Monday, February 19, 2018

Prokofiev's Cinderella

Is there a running theme here? Ah, there are always running themes. And actually, there are a couple of running themes this time. They are the themes of falling in love and of the classic rags to riches story, Cinderella.


Last spring, Arizona Opera put on their production of Rossini's Cinderella, and now this February, Ballet Arizona performed Prokofiev's Cinderella. So an opera version of the story one year and a ballet version the next year. This time there was more of a touch of fantasy and less of that socio-political angle--of course this would make sense given that there could be no dialogue in the ballet, just visuals. When the scene opened on Cinderella in her "rags," I did have a feeling of deja vu, as if it hadn't been nearly a year since I'd last watched this character on the Symphony Hall stage, but that quickly dissipated as we launched into an entirely different type of production, complete with the usual high production standards.

While I still probably enjoyed Swan Lake last October more, I did find Cinderella more to my tastes than Romeo and Juliet last February. Speaking of Romeo and Juliet, I've just come off of Southwest Shakespeare's Romeo and Juliet last month, where I commented about the strong feeling of falling in love that was in the play. I got that same type of feeling at times from this ballet, when Cinderella and the prince danced together. I don't know why I got that from Cinderella but not from Romeo and Juliet (the ballet). I just know that you could tangibly feel that tone.

Our story, then, was of nature drawing like to like. Cinderella, through her grace, drew the attention of the fairy godmother and then of the prince. Her stepsisters, on the other hand, scared everyone away and drew only disdain with their wiling and presumptuous attitudes.

And the stepsisters, my goodness, they were definitely an audience favorite. The stepsisters aren't supposed to have social graces, which would mean that they don't dance well--but here we had talented dancers portraying poor dancing. Quite an art there. They weren't just dancing; they were truly acting, with such great physical comedy. They were the element of levity in a story that, while a fantasy, is also quite serious.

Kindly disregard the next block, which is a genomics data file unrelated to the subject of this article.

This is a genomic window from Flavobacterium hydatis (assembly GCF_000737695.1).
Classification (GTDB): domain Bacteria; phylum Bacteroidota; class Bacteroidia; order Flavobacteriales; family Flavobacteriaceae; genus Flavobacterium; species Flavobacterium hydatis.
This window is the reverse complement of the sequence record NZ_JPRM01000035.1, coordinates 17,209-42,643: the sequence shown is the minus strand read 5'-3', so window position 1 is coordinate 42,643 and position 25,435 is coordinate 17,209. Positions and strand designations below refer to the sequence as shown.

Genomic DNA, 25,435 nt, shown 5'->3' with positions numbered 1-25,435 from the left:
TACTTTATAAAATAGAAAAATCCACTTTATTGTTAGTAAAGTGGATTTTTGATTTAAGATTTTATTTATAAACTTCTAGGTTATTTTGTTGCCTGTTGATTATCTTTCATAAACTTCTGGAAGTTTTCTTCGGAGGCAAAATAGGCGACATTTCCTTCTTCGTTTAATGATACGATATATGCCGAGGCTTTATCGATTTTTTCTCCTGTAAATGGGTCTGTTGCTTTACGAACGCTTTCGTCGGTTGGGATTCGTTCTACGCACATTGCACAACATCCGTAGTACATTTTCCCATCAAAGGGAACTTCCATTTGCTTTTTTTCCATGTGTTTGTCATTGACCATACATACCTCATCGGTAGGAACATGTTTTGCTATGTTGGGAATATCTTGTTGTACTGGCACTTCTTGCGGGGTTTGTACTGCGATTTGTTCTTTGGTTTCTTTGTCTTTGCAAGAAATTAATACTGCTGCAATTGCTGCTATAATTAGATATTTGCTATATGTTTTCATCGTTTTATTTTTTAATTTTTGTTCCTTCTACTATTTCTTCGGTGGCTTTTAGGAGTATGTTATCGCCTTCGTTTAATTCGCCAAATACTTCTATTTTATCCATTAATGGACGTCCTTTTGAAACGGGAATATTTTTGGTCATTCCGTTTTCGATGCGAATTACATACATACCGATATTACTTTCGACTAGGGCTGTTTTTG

Now "Someday My Prince Will Come" from Snow White and "So This Is Love" from Cinderella are going through my head simultaneously. Valentine's Day month really is hanging on forever, isn't it?

Saturday, February 17, 2018

XO Confections: Truffles Selection

I'll say this about XO Confections: they make a good show at all the local events. If there is an event to do with chocolate even in the slightest, they'll be there. I first saw them at the Glendale Chocolate Affaire a couple of years ago, they were at the Chiles and Chocolate Festival last fall, and earlier this month I caught them at the Art of Chocolate A'Fair in Gilbert (it was mainly a craft and candy/fudge fair, so there wasn't enough material for a separate post just on the event).


XO Confections makes chocolates, some plain, some flavored, and some with caramel. They always put together a sleek booth, with a glass case of chocolates and big displays listing the flavors so that everyone can see it all while waiting in line. Because there is usually a big line, despite the fact that there will inevitably be a stray comment from the crowd about them being pricey (these are just average truffle prices, perfectly reasonable for what you're getting). Pristine and colorful, the chocolates make great gifts or special treats for yourself. I picked out a box of four.


Piedmont Sunrise - "Espresso Dark Chocolate Ganache atop a Hazelnut Praline" - The design here mimics the shape of the sun on the horizon. Initially you taste the espresso and then the hazelnut comes in. I am less used to hazelnut and espresso being together in a chocolate, though maybe for people who are more used to multi-flavored coffee drinks the combination will flow naturally. The hazelnut is good and fresh, the espresso is espresso, and the chocolate adds the sweet element. It's nice.